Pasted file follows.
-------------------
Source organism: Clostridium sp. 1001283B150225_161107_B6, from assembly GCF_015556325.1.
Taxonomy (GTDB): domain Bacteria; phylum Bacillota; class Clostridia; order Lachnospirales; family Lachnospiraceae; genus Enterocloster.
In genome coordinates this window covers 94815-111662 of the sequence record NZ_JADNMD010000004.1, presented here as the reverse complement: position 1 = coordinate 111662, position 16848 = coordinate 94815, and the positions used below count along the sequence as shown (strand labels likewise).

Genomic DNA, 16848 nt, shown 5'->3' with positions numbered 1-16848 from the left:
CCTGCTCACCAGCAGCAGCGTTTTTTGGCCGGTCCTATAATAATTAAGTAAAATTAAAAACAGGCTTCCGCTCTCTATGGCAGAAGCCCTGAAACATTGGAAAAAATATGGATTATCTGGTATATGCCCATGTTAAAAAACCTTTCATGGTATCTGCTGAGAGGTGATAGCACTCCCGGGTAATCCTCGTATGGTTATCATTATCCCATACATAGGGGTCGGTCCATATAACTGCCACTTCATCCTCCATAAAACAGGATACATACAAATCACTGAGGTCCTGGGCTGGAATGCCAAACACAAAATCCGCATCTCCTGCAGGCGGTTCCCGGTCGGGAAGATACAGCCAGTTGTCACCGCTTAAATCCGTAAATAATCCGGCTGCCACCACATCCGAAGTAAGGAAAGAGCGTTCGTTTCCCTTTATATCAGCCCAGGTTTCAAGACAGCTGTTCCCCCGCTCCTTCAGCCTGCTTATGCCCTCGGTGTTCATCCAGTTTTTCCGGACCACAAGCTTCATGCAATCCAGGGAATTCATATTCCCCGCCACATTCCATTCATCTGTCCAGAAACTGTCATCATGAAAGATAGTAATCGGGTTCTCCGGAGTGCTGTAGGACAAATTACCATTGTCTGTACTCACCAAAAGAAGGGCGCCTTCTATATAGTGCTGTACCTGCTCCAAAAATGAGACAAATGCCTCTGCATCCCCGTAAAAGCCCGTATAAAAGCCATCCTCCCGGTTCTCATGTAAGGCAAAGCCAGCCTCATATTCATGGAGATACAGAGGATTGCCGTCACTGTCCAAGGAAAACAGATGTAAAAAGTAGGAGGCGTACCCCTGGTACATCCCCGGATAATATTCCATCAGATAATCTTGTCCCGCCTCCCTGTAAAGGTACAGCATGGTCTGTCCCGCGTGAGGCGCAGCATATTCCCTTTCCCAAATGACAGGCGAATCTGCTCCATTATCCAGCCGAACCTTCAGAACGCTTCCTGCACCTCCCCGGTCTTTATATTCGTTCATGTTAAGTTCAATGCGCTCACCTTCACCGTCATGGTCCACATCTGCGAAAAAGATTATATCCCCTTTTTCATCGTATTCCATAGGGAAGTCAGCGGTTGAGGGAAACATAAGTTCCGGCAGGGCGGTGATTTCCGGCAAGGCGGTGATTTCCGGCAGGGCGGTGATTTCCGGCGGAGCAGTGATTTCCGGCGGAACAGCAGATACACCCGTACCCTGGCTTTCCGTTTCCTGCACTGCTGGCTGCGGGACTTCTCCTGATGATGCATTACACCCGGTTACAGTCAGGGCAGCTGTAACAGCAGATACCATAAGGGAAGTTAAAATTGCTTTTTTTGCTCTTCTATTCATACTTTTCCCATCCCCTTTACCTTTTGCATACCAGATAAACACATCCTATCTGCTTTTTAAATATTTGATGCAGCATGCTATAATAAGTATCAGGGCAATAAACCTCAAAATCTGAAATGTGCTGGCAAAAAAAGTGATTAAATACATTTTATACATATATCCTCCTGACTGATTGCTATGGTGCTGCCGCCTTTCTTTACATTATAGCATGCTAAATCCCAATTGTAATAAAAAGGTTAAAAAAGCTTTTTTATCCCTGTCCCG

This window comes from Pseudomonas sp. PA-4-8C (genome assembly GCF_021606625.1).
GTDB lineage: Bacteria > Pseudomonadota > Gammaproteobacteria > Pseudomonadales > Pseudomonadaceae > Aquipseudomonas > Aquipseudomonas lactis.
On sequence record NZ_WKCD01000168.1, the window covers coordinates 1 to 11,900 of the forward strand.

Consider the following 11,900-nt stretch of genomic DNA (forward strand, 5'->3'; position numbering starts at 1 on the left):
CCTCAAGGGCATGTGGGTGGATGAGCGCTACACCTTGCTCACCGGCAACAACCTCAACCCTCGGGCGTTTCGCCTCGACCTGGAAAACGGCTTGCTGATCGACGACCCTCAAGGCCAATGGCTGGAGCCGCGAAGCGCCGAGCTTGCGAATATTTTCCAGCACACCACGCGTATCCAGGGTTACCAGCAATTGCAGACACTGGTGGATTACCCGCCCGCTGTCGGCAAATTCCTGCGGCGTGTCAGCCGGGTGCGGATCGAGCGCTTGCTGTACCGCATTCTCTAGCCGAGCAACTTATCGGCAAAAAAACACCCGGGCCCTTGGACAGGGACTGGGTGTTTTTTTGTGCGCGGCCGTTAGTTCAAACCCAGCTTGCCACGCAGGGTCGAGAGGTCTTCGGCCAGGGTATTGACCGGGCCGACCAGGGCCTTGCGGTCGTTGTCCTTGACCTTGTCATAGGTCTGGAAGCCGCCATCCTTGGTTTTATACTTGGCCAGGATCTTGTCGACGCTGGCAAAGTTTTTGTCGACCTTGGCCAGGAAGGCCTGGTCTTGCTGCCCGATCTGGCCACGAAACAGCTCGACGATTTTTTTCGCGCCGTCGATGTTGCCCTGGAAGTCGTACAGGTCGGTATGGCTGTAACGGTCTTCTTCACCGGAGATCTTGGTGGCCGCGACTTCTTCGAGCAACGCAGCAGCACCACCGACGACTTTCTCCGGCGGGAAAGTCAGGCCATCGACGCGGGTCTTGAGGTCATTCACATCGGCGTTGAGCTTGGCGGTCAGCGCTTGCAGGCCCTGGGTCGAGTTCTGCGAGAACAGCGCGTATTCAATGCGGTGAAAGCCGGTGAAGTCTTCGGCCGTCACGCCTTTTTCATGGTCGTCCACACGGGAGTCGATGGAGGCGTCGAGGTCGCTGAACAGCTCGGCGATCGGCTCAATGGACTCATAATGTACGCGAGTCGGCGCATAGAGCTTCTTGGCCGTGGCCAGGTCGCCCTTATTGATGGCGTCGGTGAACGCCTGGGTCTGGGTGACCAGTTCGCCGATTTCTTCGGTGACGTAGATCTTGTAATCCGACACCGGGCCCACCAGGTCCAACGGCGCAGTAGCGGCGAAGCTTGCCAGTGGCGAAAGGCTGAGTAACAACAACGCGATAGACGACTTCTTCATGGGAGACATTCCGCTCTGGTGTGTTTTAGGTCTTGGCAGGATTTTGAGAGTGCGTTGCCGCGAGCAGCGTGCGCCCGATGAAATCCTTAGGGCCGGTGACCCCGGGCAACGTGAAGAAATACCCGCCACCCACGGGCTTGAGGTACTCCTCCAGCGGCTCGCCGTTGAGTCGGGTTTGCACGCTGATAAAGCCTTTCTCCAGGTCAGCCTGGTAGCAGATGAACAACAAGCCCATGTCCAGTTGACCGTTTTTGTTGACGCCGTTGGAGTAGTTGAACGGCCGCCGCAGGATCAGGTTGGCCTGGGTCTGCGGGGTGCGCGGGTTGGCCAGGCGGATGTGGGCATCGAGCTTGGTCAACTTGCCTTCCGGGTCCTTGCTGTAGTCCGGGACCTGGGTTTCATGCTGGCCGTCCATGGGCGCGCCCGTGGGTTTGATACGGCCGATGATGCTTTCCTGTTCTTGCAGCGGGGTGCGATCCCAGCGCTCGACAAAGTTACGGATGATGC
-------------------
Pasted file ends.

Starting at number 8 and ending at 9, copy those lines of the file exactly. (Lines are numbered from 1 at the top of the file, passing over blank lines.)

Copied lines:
On sequence record NZ_WKCD01000168.1, the window covers coordinates 1 to 11,900 of the forward strand.

Consider the following 11,900-nt stretch of genomic DNA (forward strand, 5'->3'; position numbering starts at 1 on the left):